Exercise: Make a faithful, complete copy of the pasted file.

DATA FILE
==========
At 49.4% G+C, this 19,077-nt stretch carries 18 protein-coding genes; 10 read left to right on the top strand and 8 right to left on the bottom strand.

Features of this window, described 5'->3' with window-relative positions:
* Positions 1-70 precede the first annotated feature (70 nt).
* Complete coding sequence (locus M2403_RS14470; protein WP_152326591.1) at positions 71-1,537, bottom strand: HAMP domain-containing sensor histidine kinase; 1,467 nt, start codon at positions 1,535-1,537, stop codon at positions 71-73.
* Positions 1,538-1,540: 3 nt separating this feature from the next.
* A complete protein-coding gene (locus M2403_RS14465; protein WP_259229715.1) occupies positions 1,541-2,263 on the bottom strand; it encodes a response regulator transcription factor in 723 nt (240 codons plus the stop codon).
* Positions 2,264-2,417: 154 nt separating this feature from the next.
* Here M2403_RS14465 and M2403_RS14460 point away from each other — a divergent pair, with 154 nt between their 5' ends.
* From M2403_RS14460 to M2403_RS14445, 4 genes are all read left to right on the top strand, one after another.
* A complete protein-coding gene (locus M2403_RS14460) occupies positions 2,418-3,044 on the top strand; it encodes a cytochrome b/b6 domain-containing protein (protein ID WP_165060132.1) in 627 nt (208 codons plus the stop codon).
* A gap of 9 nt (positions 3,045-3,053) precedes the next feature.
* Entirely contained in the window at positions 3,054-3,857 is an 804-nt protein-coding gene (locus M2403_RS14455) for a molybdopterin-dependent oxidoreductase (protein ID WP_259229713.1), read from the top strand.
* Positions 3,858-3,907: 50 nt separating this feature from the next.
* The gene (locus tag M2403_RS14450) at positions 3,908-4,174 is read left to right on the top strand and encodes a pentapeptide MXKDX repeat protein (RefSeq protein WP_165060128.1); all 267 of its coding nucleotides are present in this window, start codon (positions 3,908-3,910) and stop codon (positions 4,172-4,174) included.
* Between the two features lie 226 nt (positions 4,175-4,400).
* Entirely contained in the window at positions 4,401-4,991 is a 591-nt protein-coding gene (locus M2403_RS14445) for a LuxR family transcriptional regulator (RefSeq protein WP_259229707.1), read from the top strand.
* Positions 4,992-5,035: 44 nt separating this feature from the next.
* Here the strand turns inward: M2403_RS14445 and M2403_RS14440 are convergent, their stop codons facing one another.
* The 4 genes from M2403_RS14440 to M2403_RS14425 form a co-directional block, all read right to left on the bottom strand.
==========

At 49.4% G+C, this 19,077-nt stretch carries 18 protein-coding genes; 10 read left to right on the top strand and 8 right to left on the bottom strand.

Features of this window, described 5'->3' with window-relative positions:
* Positions 1-70 precede the first annotated feature (70 nt).
* Complete coding sequence (locus M2403_RS14470; protein WP_152326591.1) at positions 71-1,537, bottom strand: HAMP domain-containing sensor histidine kinase; 1,467 nt, start codon at positions 1,535-1,537, stop codon at positions 71-73.
* Positions 1,538-1,540: 3 nt separating this feature from the next.
* A complete protein-coding gene (locus M2403_RS14465; protein WP_259229715.1) occupies positions 1,541-2,263 on the bottom strand; it encodes a response regulator transcription factor in 723 nt (240 codons plus the stop codon).
* Positions 2,264-2,417: 154 nt separating this feature from the next.
* Here M2403_RS14465 and M2403_RS14460 point away from each other — a divergent pair, with 154 nt between their 5' ends.
* From M2403_RS14460 to M2403_RS14445, 4 genes are all read left to right on the top strand, one after another.
* A complete protein-coding gene (locus M2403_RS14460) occupies positions 2,418-3,044 on the top strand; it encodes a cytochrome b/b6 domain-containing protein (protein ID WP_165060132.1) in 627 nt (208 codons plus the stop codon).
* A gap of 9 nt (positions 3,045-3,053) precedes the next feature.
* Entirely contained in the window at positions 3,054-3,857 is an 804-nt protein-coding gene (locus M2403_RS14455) for a molybdopterin-dependent oxidoreductase (protein ID WP_259229713.1), read from the top strand.
* Positions 3,858-3,907: 50 nt separating this feature from the next.
* The gene (locus tag M2403_RS14450) at positions 3,908-4,174 is read left to right on the top strand and encodes a pentapeptide MXKDX repeat protein (RefSeq protein WP_165060128.1); all 267 of its coding nucleotides are present in this window, start codon (positions 3,908-3,910) and stop codon (positions 4,172-4,174) included.
* Between the two features lie 226 nt (positions 4,175-4,400).
* Entirely contained in the window at positions 4,401-4,991 is a 591-nt protein-coding gene (locus M2403_RS14445) for a LuxR family transcriptional regulator (RefSeq protein WP_259229707.1), read from the top strand.
* Positions 4,992-5,035: 44 nt separating this feature from the next.
* Here the strand turns inward: M2403_RS14445 and M2403_RS14440 are convergent, their stop codons facing one another.
* The 4 genes from M2403_RS14440 to M2403_RS14425 form a co-directional block, all read right to left on the bottom strand.